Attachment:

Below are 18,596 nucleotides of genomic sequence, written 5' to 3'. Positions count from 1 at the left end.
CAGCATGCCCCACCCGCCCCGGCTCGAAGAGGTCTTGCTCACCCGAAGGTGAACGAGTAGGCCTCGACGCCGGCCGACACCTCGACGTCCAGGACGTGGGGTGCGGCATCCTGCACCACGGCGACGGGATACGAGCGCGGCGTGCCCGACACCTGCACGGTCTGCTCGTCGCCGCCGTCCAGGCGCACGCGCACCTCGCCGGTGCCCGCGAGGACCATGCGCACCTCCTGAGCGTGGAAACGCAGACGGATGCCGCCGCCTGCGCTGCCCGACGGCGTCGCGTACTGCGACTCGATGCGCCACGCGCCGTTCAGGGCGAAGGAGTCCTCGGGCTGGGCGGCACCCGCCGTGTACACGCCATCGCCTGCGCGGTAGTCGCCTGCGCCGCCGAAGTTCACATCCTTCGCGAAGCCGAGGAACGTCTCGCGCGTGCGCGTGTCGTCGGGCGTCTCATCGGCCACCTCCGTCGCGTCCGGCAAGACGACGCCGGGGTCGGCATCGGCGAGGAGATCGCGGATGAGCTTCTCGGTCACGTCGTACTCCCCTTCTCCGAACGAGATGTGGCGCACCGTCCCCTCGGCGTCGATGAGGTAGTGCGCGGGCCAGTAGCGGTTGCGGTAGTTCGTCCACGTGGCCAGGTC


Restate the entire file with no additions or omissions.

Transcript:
Below are 18,596 nucleotides of genomic sequence, written 5' to 3'. Positions count from 1 at the left end.
CAGCATGCCCCACCCGCCCCGGCTCGAAGAGGTCTTGCTCACCCGAAGGTGAACGAGTAGGCCTCGACGCCGGCCGACACCTCGACGTCCAGGACGTGGGGTGCGGCATCCTGCACCACGGCGACGGGATACGAGCGCGGCGTGCCCGACACCTGCACGGTCTGCTCGTCGCCGCCGTCCAGGCGCACGCGCACCTCGCCGGTGCCCGCGAGGACCATGCGCACCTCCTGAGCGTGGAAACGCAGACGGATGCCGCCGCCTGCGCTGCCCGACGGCGTCGCGTACTGCGACTCGATGCGCCACGCGCCGTTCAGGGCGAAGGAGTCCTCGGGCTGGGCGGCACCCGCCGTGTACACGCCATCGCCTGCGCGGTAGTCGCCTGCGCCGCCGAAGTTCACATCCTTCGCGAAGCCGAGGAACGTCTCGCGCGTGCGCGTGTCGTCGGGCGTCTCATCGGCCACCTCCGTCGCGTCCGGCAAGACGACGCCGGGGTCGGCATCGGCGAGGAGATCGCGGATGAGCTTCTCGGTCACGTCGTACTCCCCTTCTCCGAACGAGATGTGGCGCACCGTCCCCTCGGCGTCGATGAGGTAGTGCGCGGGCCAGTAGCGGTTGCGGTAGTTCGTCCACGTGGCCAGGTC